In today’s world, it’s crucial for businesses to comply with the relevant regulations. One such regulation that every business needs to be aware of is the California Privacy Rights Act (CPRA) which was endorsed by California voters in November 2020 and went into effect on January 1, 2023. The CPRA builds on the California Consumer Privacy Act (CCPA) and provides additional rights for California consumers concerning the collection of their personal information and how businesses collect, use and share it.
Businesses that operate in California and meet certain criteria, such as having gross annual revenues over $25 million or collecting personal information from more than 100,000 consumers, need to comply with the CPRA. Personal information is defined as any information that relates to or can be linked to a particular consumer or household, including sensitive information such as biometric data and personal financial information.
Under the CPRA, California consumers have several fundamental rights that enable them to safeguard their personal information. These include the right to know what personal information a business has collected about them, the right to request the deletion of their data, the right to opt-out of the sale of their information, and the right to limit the use of their sensitive information, among others.
To ensure your business is complying with the CPRA, there are several actions you can take. Firstly, it’s essential to make a plan on how to handle requests from California consumers, including who will be responsible for responding to them and how long it will take to respond. This should be done within 10 days of receiving a request, and processed within 45 days of receiving it.
Secondly, businesses should review and update their privacy policies and notices to comply with the CPRA requirements. Privacy policies and notices should provide clear and conspicuous notice to consumers about their rights under the law, as well as how their personal information is collected, used, and shared.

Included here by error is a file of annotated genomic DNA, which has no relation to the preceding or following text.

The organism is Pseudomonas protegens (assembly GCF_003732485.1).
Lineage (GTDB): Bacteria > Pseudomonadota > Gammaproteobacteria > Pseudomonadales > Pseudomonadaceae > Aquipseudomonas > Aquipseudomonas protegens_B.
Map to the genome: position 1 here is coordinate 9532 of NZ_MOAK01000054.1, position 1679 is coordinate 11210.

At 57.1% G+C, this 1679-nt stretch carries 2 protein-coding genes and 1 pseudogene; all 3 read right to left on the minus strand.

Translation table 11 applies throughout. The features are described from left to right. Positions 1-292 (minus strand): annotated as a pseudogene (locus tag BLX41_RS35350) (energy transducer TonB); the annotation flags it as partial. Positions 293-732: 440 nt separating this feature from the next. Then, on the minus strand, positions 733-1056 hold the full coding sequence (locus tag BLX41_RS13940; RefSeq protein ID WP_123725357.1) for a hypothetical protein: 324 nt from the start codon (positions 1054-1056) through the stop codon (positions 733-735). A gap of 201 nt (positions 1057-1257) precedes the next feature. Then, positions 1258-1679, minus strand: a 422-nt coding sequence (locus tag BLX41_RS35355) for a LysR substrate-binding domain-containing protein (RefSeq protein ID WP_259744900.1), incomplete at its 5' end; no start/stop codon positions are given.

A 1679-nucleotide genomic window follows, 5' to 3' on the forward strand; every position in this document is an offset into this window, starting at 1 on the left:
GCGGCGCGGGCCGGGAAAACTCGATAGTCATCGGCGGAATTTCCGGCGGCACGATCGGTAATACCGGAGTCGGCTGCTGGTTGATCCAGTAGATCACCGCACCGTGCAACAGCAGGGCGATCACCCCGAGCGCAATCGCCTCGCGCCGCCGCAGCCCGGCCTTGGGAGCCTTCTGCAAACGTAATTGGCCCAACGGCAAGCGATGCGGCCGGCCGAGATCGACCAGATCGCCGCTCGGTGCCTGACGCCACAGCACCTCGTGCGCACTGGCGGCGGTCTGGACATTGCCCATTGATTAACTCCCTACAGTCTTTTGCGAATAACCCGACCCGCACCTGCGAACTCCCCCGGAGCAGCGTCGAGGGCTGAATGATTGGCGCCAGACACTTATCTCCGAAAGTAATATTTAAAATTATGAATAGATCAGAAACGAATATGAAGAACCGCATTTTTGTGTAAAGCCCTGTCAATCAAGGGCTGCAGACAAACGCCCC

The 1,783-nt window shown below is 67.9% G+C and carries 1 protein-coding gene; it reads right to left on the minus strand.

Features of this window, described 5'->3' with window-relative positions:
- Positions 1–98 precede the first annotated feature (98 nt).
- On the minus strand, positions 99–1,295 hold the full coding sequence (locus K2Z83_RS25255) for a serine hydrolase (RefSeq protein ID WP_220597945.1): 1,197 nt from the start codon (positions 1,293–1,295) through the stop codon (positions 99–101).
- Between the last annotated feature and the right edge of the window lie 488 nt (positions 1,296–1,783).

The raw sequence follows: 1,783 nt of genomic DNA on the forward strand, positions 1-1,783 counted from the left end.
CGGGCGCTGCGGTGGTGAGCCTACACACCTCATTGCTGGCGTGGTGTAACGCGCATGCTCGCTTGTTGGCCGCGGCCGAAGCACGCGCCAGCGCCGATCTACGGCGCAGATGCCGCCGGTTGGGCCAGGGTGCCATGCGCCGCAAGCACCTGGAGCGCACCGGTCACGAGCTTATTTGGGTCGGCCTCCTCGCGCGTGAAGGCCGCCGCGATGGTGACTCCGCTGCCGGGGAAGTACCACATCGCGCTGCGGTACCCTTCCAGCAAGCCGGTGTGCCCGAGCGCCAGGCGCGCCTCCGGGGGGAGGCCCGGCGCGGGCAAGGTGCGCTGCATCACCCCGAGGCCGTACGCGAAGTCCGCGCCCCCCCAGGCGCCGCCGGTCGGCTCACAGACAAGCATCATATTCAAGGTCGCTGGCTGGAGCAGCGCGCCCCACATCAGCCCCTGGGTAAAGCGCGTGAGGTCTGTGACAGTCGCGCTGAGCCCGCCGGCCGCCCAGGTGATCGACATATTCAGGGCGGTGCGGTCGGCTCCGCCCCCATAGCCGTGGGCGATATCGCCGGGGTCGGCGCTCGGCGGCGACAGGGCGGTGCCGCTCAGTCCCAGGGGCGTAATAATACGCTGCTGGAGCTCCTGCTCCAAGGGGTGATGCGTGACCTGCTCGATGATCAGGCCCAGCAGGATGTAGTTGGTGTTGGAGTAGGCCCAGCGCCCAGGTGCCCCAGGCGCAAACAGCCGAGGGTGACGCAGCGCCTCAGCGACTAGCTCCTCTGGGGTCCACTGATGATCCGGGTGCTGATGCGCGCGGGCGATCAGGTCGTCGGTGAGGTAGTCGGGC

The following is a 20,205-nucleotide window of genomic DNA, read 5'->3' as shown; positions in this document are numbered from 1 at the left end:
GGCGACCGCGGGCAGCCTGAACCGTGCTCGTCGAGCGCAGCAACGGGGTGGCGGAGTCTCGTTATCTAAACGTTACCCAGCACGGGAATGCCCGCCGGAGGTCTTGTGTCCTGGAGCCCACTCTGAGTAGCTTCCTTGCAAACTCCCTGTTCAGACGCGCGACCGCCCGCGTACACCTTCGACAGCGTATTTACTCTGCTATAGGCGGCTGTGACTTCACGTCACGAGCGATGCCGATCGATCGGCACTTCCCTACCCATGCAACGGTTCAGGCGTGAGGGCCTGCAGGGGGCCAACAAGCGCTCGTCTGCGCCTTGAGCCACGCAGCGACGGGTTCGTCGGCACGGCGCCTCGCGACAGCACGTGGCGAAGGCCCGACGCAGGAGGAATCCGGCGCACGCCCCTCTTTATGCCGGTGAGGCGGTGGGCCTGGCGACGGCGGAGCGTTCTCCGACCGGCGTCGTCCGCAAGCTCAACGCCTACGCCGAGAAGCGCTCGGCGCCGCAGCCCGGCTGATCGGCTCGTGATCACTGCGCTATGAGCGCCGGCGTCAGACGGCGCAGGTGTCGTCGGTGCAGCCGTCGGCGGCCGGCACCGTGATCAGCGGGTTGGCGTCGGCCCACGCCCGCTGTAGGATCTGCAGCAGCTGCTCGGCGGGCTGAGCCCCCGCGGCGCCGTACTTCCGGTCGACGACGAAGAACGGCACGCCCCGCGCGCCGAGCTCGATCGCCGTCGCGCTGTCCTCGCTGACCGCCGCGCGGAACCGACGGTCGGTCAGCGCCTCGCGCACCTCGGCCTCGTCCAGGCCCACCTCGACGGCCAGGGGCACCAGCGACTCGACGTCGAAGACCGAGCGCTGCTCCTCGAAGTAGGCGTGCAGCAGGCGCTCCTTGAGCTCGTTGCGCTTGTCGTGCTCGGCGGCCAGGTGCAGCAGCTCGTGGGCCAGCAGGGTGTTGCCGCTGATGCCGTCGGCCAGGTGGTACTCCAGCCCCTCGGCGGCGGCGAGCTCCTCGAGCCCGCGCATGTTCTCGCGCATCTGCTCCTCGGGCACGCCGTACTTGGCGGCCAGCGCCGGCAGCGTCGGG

Thirdly, designate a contact person or team to handle CPRA-related requests from consumers, such as a privacy officer or customer service team with the necessary training and resources to handle these requests.
Fourthly, train your employees on the CPRA and its requirements to ensure that everyone in your organization is aware of the new law and knows how to handle requests from consumers.
Finally, implement procedures for verifying the identity of consumers who make CPRA-related requests, as this is crucial in protecting the privacy of consumers and preventing fraud. Keep thorough records of all CPRA-related requests and how they were handled to demonstrate compliance with the law and provide evidence in the event of an investigation.
Non-compliance with the CPRA can lead to significant financial penalties, ranging from $2,000 for each infraction to $7,500 for intentional disregard of the law. Therefore, it is crucial for businesses to exercise due care and ensure they comply with the CPRA to avoid these penalties.
In conclusion, businesses need to be aware of the CPRA regulations and ensure they comply with them. By following the above steps, businesses can ensure that they are safeguarding the privacy of their consumers and complying with the law, thereby avoiding potential financial penalties.